“This is something we should expect senators to do on their websites,” he said. “But there’s no requirement that they do so. That actually makes it more interesting because it reflects their priorities — what they choose to put on their sites, what they choose to talk about.”
In the House of Representatives, many lawmakers considered to be key swing votes on the landmark Waxman-Markey bill last month withheld their opinion up until the last minute. Wonderlich said there is motivation for senators to do the same.
“There’s an incentive to not have a clear position,” he said. “For a senator whose vote is going to be courted, it’s in their interest to be a little bit coy, because their vote becomes a bargaining chip … It’s all about jockeying for clout within your caucus, or trying to get a committee seat, or trying to secure support for some other measure.”
Of course, that comes at the expense of citizens trying to find a senator’s views, he said.
Here’s our full grading criteria, followed by a list of how senators scored.
How easy it is to find information about a senator’s views on climate change and energy was judged by the following measures:
- Is there a clear, permanent link to an energy, environment, or climate page from the homepage or “issues” page? (3 points)
- Is climate change mentioned on the energy/environment/climate page? (3 points)
- Does typing “global warming” or “climate change” in the search box bring up a link (on the first page of results) to a page or document with the senator’s views? (2 points)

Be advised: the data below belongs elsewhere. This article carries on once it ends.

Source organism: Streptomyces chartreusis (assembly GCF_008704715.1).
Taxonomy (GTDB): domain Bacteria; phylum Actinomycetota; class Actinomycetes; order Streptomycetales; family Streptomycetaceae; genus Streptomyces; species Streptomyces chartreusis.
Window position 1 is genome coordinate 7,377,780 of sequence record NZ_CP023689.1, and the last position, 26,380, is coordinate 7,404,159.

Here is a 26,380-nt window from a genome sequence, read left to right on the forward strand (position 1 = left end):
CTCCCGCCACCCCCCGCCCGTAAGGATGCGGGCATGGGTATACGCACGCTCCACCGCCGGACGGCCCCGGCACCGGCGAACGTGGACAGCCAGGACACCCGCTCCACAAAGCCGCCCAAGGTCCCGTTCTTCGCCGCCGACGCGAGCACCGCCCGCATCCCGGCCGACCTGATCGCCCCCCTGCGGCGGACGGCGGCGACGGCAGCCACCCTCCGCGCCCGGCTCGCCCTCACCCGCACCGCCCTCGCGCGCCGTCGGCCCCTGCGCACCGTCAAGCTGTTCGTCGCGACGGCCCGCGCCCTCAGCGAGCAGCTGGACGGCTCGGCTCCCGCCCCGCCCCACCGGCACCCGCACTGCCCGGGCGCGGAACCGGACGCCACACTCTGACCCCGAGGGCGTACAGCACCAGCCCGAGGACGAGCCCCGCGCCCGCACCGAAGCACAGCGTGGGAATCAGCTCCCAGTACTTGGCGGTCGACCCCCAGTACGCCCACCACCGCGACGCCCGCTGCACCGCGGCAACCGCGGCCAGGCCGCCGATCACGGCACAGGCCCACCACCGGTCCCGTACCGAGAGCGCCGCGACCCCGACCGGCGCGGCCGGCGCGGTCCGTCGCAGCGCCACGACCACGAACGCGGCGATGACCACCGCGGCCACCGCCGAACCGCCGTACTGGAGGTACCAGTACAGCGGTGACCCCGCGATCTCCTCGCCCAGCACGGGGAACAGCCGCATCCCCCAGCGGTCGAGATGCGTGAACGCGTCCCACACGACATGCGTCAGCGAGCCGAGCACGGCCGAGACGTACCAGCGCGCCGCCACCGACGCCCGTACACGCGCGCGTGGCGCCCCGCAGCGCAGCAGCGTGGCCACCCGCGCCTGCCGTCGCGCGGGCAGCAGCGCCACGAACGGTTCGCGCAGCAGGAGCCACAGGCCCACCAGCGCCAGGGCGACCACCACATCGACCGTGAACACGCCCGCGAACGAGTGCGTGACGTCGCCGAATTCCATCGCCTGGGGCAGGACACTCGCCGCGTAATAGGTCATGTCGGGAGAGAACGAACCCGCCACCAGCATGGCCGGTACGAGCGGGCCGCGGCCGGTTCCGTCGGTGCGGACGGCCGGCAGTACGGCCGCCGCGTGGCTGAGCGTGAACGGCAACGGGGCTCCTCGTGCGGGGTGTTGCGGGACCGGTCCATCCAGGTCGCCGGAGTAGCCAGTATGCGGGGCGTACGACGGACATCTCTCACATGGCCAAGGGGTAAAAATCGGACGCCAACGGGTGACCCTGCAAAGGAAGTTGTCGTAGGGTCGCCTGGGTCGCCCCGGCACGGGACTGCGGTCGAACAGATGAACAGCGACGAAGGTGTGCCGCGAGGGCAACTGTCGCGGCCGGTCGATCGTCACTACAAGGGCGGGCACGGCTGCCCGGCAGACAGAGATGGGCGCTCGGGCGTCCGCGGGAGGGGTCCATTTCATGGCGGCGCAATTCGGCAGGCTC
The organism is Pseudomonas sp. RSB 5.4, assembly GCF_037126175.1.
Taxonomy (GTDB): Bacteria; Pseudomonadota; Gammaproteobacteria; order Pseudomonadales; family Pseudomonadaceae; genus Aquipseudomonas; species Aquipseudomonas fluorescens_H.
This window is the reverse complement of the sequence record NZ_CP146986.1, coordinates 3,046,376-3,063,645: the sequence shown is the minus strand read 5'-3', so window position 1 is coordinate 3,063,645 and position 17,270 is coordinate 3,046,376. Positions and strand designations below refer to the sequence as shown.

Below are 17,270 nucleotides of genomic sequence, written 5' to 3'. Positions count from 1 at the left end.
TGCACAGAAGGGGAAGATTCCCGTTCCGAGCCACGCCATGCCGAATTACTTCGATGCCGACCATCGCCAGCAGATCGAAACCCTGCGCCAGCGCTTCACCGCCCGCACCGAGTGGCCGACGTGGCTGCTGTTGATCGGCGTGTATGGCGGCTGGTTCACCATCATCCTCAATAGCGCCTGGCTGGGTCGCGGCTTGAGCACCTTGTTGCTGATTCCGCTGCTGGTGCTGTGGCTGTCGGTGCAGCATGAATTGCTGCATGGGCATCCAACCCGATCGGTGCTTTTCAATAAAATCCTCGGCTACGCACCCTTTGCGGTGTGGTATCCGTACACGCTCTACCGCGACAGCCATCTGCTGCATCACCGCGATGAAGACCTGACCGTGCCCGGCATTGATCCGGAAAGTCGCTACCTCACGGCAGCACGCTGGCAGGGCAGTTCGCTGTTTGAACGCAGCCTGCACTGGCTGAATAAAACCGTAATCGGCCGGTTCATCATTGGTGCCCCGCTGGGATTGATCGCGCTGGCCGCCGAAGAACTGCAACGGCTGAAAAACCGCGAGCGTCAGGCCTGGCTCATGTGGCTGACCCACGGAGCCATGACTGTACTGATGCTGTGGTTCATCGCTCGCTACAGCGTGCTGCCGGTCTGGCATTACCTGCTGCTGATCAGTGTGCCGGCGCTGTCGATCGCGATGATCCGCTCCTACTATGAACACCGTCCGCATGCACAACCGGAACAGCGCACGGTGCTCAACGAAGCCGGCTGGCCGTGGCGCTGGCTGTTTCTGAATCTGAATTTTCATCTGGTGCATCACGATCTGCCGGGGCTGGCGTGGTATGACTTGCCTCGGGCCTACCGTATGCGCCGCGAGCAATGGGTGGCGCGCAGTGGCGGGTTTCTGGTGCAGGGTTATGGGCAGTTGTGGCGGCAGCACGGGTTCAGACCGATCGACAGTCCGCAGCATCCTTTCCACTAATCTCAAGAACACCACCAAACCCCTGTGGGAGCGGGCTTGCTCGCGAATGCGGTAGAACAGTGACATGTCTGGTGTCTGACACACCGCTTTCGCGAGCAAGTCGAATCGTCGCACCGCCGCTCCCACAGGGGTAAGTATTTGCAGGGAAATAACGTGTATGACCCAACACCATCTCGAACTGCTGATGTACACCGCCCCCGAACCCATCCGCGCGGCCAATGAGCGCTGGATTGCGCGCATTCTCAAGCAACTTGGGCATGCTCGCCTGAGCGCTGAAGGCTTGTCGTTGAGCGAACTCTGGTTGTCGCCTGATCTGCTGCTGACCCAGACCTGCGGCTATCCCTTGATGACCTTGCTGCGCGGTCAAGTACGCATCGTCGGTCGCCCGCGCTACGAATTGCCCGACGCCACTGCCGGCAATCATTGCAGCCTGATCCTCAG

On the energy/environment/climate page, is the following information available:
- Whether the senator concurs with scientific consensus on climate change? (2 points)
- Whether the senator agrees climate change action is needed? (2 points)
- Whether the senator supports or opposes cap-and-trade regulation? (2 points)
- Does the senator explain his or her principles or criteria for evaluating energy legislation? (2 points)
Does a senator’s site contain specific information on how he or she feels about any of the following:
- Clean coal technology? (1 point)
- Mountaintop removal mining? (1 point)
- EPA regulation of carbon dioxide under the Clean Air Act? (1 point)
- Increased funding for renewable energy research? (1 point)
- Permanent or extended tax break for renewable energy investment or installation? (1 point)
- Government programs to train workers for “green jobs”? (1 point)
- Offshore drilling or expanded gas and oil drilling on public lands? (1 point)
- Expanded use of nuclear energy? (1 point)
- Biofuels? (1 point)
Total: 25 points
Vanessa Kerr and Claire Thompson contributed reporting to this story.